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PaganNewsBeagle Faithful Friday Oct 3

Today's Faithful Friday post includes stories on witchcraft and witchhunting, religious violence (is it inevitable?), and an examination of eco-feminism from a Pagan point-of-view.

Witchcraft in the 16th and 17th centuries has been one of the most popular topics with historians and the reading public for almost half a century. Here's a review of a new book on the witchhunting mania in England at the time of James I.

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Posted by on in Culture Blogs
Grand Sabbat: Naming

The Horned One holds the baby in his arms.

He sits on the altar, cross-legged, shining in the firelight, each tine of his branching antlers tipped with its own delicate bud of flame. He holds the child to his chest, as if suckling him. Not everyone is privileged to drink from the breast of the witches' god. It is a promise, the ancient gesture of adoption.

He rises to his feet, towering—his horns reach up to heaven—and holds the infant out to the assembled people.

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Goddess Spirituality Teaches Social Justice

So let us look at several brief examples of the Sacred Feminine as deity, metaphor or myth and how we’re given a template for living or advice for values we might embrace with social justice in mind.....

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Posted by on in Paths Blogs
Of Ancestors and Devotion

So here I am at Samhain-tide again. Like many Pagans this is the "big one", our month when we get to be as witchy as we want and it goes mostly unnoticed because everyone out there in the Western world is hanging up skeletons and foam cut outs of owls and black cats.

It's also the month where I find myself running from pillar to post, organizing and priestessing all sorts of Samhain-related events. As is often the case, I'm part of the organising team for the 35th annual Reclaiming Spiral Dance in San Francisco. I'll be part of North Bay Reclaiming's Samhain ritual and this year I'll be at a four day retreat in the Mendocino Woodlands called "Mysteries of Samhain". I'm fortunate to be a busy witch.

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Recent Comments - Show all comments
  • Gwion Raven
    Gwion Raven says #
    Thank you Annika - It's that lovely liminal space, you know. Not this. Not that. Now
  • Annika Mongan
    Annika Mongan says #
    Thanks for the post. I love this season, too, especially the fact that I sometimes pass as "normal" during this time. Also fascina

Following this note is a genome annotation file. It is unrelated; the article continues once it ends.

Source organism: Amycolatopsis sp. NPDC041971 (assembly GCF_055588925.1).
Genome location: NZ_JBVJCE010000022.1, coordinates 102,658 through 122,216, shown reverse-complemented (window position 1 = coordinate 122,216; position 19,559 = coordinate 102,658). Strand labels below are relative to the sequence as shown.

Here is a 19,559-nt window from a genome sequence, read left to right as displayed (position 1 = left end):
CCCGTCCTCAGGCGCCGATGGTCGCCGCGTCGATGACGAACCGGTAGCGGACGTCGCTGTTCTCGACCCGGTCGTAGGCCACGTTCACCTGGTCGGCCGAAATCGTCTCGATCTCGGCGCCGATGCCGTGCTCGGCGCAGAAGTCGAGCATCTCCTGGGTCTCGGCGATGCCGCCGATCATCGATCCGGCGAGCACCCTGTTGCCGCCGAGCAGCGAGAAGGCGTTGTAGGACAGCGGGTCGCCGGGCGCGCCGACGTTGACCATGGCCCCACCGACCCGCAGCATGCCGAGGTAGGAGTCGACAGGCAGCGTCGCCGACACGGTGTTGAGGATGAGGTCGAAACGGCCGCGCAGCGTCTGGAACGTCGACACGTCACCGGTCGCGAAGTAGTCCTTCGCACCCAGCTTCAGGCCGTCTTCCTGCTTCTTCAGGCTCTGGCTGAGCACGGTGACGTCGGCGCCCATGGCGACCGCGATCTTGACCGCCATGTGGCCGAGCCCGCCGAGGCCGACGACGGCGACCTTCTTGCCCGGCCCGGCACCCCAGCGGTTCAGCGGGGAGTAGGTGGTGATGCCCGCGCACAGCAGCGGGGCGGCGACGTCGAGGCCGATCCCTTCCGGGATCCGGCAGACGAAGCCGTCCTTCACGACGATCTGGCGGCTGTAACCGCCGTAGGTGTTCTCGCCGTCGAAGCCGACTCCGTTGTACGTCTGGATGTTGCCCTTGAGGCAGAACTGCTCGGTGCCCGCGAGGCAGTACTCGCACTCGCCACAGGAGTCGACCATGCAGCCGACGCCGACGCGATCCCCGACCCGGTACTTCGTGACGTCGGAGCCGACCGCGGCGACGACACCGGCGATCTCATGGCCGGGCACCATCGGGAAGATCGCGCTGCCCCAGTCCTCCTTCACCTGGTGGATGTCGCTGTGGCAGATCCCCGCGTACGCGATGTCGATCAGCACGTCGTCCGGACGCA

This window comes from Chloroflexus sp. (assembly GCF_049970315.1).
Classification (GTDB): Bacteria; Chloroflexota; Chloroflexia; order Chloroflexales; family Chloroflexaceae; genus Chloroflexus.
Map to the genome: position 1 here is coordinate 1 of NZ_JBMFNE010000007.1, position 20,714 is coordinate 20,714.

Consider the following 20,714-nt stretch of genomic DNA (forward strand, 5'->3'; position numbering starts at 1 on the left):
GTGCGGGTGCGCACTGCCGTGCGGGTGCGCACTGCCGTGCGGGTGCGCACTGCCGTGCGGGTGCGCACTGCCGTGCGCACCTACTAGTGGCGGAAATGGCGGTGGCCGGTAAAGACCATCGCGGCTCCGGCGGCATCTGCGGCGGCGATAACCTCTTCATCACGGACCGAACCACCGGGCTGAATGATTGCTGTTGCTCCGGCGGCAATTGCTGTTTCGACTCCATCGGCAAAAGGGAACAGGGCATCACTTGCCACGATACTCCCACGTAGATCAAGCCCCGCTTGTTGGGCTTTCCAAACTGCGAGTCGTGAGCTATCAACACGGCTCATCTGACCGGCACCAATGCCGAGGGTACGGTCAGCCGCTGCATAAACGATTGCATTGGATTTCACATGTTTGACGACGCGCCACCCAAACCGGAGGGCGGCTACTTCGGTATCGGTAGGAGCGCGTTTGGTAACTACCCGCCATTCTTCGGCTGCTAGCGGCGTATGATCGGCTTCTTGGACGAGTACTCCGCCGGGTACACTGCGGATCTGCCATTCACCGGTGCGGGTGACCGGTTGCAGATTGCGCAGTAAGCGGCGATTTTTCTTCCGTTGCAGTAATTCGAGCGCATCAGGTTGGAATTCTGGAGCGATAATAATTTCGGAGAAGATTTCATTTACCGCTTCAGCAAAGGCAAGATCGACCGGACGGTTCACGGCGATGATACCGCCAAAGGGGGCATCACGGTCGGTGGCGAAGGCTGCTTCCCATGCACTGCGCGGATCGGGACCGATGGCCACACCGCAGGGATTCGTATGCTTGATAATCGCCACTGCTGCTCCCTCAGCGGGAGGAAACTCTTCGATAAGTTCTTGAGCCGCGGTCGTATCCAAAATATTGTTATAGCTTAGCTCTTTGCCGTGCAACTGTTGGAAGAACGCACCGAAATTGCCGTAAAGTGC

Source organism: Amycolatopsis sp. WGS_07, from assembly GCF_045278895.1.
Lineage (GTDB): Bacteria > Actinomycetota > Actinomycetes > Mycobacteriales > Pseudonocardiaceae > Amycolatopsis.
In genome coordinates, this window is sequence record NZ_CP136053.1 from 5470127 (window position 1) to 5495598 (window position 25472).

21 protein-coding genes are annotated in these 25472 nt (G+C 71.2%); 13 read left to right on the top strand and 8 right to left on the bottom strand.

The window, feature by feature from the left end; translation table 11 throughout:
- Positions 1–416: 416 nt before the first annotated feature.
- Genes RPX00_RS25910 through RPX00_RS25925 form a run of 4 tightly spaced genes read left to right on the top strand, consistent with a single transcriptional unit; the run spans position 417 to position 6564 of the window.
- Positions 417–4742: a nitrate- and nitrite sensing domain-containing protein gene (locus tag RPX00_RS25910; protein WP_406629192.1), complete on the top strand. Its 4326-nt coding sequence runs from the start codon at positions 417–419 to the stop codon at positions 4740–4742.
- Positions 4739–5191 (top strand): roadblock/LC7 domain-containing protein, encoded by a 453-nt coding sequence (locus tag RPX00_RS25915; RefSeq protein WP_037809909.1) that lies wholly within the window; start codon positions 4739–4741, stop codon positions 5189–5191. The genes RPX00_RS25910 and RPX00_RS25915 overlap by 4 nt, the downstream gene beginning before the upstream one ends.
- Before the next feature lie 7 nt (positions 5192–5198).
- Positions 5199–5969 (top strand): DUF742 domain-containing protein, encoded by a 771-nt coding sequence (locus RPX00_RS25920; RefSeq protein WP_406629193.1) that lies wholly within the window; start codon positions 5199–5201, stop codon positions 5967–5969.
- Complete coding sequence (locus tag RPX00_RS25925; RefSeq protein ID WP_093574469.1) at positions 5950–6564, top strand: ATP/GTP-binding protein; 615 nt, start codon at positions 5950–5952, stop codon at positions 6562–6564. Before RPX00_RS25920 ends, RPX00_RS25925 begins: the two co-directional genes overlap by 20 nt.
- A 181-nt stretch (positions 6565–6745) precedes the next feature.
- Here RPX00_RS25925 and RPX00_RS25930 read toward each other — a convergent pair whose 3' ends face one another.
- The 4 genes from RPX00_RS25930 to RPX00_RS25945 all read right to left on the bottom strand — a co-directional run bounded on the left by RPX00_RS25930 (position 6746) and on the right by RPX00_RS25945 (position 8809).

PaganNewsBeagle Earthy Thursday Oct 2

Today's Earthy Thursday feed from the Pagan News Beagle includes a preview of gorgeous autumn colors; wild nature invades the city; trying to catch that Icelandic volcano; get buried, feed a tree; tending graves for Samhain.

Autumn colors transform the landscape -- here's a preview slideshow of the glory ahead.

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Posted by on in Paths Blogs

b2ap3_thumbnail_800px-Birch_bog20060915_083.jpgI have known, over the years, some folks who identify as Vanatru where the only real distinction between them and Asatruar (or other cultural-specific branches of heathenry) is that they focus on the Vanir gods, and usually the most well-known - Frey, Freya, Njord, maybe Nerthus... but their practice otherwise looks like standard heathenry, doing blót ritual.

There is absolutely nothing wrong with this.  This is actually how I got my start in Vanatru, back in 2004, and this was the way I did things for a number of years... and I still blót, on occasion.

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How the Earth Warrior's Festival made me proud to be pagan again.

Nestled in the heart of Ohio beneath a canopy of red and gold lies Camp Graham, the home of the Earth Warriors Festival. Seven years ago, under the direction of event organizer and shop owner, Heather Killen, members of the local pagan community gathered to create sacred space for growth and networking amongst those who walk the path of a warrior or guardian. Since then the festival has grown from being a small outdoor event to being one of the premier festivals in the nation.


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